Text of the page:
lithe with long hair in movement, our

short dresses jostled by the breeze.

I sit down so fast on the bench my knees

scream at my neglect for forgetting them.

But these girls have lined up for a boat ride.

They are not with our party, of course.

Their pontoon swerves away from us,

and we walk to our cars back into our lives.


Is It Theft if It Fills an Absence?


I saw my father palm

his attorney’s antique cane

with exaggerated pomposity

and strut down the street.

I lagged behind, praying

nobody thought me with him.

The cane flamed like a fire baton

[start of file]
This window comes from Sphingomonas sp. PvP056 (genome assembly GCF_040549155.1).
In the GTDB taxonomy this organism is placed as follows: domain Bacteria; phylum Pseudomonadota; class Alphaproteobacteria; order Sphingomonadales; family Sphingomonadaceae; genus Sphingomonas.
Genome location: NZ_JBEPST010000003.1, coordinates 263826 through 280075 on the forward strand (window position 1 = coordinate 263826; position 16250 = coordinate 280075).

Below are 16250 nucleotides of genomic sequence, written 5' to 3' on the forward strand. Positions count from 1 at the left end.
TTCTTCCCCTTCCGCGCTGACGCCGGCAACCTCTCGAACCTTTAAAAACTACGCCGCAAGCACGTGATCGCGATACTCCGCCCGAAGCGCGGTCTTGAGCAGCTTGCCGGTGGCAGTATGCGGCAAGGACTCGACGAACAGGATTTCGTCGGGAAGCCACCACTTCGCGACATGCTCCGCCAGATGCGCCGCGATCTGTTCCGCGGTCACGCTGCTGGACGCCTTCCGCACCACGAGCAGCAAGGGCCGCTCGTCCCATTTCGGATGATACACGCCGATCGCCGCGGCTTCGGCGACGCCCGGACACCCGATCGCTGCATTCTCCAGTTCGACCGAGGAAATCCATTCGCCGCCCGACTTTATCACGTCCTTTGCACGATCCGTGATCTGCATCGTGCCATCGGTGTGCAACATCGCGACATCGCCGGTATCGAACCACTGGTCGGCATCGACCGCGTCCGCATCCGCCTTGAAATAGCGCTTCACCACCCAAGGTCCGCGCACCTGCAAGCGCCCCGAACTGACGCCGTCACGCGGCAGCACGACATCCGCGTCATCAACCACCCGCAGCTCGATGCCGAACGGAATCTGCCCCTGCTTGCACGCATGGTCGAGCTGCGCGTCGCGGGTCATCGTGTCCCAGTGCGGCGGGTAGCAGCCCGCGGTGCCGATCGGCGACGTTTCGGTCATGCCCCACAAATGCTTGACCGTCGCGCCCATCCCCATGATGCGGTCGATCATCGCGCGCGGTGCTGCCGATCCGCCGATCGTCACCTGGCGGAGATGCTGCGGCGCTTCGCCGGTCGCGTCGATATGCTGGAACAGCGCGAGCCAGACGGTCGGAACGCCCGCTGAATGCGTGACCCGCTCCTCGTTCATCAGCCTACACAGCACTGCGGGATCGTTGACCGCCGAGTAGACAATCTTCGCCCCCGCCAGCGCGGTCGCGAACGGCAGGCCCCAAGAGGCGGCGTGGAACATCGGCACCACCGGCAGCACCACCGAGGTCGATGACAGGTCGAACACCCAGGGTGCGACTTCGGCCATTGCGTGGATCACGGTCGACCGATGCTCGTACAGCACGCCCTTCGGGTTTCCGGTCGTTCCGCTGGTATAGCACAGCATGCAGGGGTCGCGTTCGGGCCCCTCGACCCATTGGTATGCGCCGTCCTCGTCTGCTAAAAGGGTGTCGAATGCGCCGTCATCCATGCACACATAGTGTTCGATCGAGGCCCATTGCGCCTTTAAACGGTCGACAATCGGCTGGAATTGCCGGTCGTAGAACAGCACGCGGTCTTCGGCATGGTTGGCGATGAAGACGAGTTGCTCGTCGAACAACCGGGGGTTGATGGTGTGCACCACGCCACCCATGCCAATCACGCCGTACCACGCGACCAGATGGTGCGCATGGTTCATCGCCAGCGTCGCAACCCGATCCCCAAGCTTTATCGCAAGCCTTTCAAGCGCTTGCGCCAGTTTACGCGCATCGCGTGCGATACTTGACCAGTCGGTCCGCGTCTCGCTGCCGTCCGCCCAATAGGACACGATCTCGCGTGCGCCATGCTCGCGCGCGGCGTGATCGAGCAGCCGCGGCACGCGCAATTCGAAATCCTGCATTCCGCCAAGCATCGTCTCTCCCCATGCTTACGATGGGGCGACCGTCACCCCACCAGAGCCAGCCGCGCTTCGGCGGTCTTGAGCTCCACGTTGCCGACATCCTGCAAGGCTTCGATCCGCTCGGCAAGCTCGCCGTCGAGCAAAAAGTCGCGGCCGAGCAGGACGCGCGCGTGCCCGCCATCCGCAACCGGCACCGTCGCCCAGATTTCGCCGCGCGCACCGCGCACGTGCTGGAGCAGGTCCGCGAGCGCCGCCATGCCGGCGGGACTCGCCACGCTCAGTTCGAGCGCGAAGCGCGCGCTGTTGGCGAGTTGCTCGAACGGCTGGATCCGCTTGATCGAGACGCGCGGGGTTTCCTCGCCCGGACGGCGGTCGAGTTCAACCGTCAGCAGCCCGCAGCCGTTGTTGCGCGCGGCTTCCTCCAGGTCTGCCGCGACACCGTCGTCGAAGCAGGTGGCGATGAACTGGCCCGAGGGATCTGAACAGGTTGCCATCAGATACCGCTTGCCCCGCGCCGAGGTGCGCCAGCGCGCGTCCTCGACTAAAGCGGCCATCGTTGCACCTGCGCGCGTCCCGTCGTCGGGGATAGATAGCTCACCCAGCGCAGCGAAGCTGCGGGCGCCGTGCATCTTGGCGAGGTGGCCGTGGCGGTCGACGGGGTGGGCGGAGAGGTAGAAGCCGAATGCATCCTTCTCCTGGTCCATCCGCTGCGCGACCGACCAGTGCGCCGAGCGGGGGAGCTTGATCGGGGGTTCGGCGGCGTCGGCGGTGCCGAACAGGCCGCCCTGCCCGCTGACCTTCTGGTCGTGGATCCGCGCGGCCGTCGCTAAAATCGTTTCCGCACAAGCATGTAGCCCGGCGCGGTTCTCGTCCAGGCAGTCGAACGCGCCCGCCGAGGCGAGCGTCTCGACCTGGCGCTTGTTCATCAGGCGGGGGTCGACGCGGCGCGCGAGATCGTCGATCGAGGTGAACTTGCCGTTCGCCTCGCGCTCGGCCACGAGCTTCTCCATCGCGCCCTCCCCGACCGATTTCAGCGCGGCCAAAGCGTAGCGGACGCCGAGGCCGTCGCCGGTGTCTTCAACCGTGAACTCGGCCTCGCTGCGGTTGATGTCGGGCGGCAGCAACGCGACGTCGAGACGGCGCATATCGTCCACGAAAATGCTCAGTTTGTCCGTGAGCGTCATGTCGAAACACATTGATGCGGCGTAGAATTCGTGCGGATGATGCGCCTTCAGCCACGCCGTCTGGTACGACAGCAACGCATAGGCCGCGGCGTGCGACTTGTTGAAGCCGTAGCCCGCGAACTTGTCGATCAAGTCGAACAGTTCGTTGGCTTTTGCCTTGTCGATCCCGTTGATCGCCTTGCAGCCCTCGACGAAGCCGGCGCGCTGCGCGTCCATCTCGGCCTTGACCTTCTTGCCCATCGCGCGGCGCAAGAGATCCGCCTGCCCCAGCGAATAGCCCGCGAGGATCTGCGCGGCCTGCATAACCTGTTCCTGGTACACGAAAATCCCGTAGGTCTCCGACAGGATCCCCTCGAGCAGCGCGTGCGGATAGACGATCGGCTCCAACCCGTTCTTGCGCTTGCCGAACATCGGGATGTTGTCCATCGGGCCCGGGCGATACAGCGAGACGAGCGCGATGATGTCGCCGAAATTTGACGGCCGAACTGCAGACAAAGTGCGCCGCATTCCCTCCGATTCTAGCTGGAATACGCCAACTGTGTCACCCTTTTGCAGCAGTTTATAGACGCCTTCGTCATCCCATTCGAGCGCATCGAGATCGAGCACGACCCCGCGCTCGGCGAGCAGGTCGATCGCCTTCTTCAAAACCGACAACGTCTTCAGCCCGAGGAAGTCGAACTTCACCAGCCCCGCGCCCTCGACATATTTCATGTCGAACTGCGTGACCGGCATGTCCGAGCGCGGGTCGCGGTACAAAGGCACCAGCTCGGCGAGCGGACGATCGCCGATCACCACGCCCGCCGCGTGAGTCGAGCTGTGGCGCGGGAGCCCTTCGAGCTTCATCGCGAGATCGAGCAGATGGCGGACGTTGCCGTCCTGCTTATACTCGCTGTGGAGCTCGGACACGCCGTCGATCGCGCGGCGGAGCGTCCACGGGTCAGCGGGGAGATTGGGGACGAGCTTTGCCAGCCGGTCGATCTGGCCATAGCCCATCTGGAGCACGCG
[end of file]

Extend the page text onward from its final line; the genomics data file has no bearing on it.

leading our thief parade.


My thieving father could not

withstand my constant begging

to return the cane and make

me clean again, so he swallowed

dirt and unswallowed the sword

outside the lawyer’s dark door.


Only all these years later

do I suspect him of paying back

the Man for the birthright

and surname robbed from him

by his own physician father

who denied him three times.


Perhaps I did understand

elsewhere than my thoughts.

For Father’s Day that year,

I bought him a peace pipe pinned

like a butterfly to backing board,

the irony of the gift on land

stolen lost to me at the time.


When a Leaf Falls


Evenings like this set the girl humming


her toes, elbows and stomach

as if lamplight

has amplified within

and now warms her body

sending her blood buzzing through

its gridded network


Lamplight casts a golden sheen across

the coffee table

which hums, as does

the mother in the swivel chair knitting

and these aren’t the hummings